I asked one director of a Missouri program, Catherine Edwards, why her organization opted to remain in the navigator program this year, despite seeing a 62 percent budget cut and the attendant layoffs and gutted social-media presence. Her organization, which otherwise focuses on senior citizens, could have simply sat out open enrollment.
“I tell you what,” she said. “Our case managers and outreach workers are dedicated to helping people in their community live better lives. If we could give people more access to health care, hopefully when they do age, they’ll age more healthily.”
After enrollment starts, navigators guide people through the process of signing up for health insurance, either through in-person appointments or on the phone.
Livbier Pearson, a navigator in Arizona, saw a smaller budget cut, but her team nevertheless worked Monday through Saturday, from 8:30 a.m. to 7 p.m. on some days. Her phones had 50 or so voicemails almost the entire six weeks, she said. She and several navigators said they ultimately couldn’t fit in everyone who needed in-person help.
Some people mistook Trump’s ending of the cost-sharing reductions as an end to the tax credits that individuals receive for buying health insurance. Meanwhile, because of a strange quirk in how the law works, the end of the cost-sharing reductions actually made the more generous “gold” plans cheaper this year than skimpier “silver” plans, in some parts of the country.
Leslie Bachurski, a director with the navigator group Consumer Health Coalition in Pittsburgh, had explained to her enrollees that the different metal-tiered plans are like rings—a gold ring is nicer than a silver ring. But she then struggled to explain why something better might cost less than something worse. She settled on, “just for this year, the gold ring is on sale!”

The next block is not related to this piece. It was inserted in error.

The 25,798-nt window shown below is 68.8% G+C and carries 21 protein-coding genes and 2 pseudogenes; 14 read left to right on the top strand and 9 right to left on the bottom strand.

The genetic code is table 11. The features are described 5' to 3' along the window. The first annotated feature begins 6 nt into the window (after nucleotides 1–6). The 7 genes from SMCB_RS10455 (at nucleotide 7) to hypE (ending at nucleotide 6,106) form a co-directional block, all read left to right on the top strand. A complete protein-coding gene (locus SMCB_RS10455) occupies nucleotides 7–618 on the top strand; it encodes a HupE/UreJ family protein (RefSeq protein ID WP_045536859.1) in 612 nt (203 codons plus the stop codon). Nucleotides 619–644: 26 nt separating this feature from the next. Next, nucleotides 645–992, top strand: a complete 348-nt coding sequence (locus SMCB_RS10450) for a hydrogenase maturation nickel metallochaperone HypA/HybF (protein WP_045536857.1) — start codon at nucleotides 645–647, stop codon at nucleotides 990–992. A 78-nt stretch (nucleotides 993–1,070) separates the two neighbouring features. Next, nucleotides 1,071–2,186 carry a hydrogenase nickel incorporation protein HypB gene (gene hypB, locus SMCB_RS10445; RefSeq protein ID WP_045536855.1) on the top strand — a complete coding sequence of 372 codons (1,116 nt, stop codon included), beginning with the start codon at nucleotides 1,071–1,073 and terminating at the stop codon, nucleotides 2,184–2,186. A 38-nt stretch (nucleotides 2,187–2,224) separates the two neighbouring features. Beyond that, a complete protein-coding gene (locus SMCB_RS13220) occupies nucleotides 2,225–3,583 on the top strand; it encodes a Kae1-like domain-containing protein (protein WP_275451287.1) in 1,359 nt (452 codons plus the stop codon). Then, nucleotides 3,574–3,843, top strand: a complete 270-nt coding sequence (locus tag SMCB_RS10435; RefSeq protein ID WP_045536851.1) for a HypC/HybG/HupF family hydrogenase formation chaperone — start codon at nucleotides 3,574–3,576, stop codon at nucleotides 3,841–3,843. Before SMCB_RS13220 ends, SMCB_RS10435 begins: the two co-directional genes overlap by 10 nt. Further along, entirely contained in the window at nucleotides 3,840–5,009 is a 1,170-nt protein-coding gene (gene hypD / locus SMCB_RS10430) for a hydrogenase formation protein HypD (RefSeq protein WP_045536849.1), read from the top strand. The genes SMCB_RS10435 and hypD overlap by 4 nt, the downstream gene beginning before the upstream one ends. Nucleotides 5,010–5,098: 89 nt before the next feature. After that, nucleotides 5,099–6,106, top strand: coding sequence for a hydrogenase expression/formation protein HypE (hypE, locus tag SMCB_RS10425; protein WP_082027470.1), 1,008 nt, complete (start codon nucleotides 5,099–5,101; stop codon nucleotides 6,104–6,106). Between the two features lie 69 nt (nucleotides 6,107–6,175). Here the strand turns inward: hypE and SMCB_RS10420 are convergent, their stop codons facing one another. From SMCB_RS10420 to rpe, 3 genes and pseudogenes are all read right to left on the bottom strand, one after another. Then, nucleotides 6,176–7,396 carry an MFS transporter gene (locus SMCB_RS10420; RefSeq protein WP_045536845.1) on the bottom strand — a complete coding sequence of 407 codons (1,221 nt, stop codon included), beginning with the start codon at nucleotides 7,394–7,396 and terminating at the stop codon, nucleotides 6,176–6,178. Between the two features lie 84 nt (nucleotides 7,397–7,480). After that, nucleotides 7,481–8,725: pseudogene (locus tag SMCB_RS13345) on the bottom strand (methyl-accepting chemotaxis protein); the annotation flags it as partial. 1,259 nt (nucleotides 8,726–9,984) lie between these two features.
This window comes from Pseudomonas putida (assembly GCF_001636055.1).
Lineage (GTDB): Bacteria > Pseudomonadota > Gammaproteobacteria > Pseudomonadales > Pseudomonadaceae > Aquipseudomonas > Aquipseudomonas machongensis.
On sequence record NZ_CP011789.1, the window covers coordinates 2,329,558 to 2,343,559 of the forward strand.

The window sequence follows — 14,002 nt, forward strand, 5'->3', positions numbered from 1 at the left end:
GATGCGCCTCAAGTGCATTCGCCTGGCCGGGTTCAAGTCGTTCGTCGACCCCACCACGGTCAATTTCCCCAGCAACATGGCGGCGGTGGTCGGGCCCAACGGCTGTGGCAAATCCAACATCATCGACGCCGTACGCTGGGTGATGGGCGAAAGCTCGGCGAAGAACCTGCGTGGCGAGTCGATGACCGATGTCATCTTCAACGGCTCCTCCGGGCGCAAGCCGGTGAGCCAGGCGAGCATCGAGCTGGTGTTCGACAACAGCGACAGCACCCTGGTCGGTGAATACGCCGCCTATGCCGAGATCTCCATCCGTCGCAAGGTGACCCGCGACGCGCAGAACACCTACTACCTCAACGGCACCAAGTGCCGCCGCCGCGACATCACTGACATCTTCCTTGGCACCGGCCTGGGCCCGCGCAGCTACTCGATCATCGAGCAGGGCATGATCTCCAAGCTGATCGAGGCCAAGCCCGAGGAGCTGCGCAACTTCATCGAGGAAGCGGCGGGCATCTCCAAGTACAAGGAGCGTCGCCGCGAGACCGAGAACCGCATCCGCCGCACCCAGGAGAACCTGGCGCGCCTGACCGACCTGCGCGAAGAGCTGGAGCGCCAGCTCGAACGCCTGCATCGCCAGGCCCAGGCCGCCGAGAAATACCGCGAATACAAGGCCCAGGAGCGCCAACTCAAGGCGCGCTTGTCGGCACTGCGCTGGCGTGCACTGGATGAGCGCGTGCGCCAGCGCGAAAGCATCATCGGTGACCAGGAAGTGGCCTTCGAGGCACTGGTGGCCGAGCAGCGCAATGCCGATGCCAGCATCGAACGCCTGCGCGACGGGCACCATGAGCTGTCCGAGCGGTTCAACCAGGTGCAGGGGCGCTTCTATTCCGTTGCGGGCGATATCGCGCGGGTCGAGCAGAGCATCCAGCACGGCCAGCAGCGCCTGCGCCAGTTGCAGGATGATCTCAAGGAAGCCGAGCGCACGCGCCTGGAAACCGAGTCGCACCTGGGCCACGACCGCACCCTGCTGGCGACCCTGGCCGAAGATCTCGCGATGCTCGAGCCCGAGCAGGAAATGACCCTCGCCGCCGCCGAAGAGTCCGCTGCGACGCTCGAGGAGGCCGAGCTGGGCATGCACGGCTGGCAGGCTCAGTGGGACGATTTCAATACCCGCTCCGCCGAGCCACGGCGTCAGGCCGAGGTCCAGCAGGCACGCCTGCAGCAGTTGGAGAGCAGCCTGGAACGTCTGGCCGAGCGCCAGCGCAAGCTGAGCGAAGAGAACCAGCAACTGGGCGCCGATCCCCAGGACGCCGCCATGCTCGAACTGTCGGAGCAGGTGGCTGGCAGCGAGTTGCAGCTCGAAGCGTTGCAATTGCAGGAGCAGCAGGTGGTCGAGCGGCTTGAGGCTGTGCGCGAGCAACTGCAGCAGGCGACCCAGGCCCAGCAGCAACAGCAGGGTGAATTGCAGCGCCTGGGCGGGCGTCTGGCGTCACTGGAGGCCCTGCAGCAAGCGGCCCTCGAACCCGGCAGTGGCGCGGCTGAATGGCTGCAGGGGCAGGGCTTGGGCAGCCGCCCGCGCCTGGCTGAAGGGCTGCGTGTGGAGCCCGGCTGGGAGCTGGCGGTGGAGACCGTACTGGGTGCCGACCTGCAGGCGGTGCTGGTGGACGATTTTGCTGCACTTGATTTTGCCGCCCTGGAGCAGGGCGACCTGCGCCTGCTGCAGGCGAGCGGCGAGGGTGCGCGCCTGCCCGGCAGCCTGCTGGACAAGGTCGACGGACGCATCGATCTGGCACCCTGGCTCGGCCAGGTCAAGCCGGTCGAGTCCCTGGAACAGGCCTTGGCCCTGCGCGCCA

Several navigators said insurers had sent letters to customers quoting them wildly high prices for renewing their policies, potentially because they had overcompensated for the end of the cost-sharing reductions. For some, this created a chilling effect—a needless one, since the prices some of these individuals ultimately paid were much lower.
Sandy Dimick, the director of Get Covered Tennessee in Nashville, forwarded me a letter quoting a woman a monthly premium of $1,242. She said the woman actually paid nothing for her plan when she entered her information into Healthcare.gov. Another letter quoted $1,045 for a policy. That person got a silver plan whose actual premium was also $0, with a $20 deductible.
There was also confusion among people who fell into the Medicaid gap—a salary range, in states that didn’t expand Medicaid, in which people qualify for neither Medicaid nor tax credits to buy insurance. Navigators would try to problem-solve with them, Quenga said, asking if they could visit a low-income clinic or ask someone else to claim them as a dependent.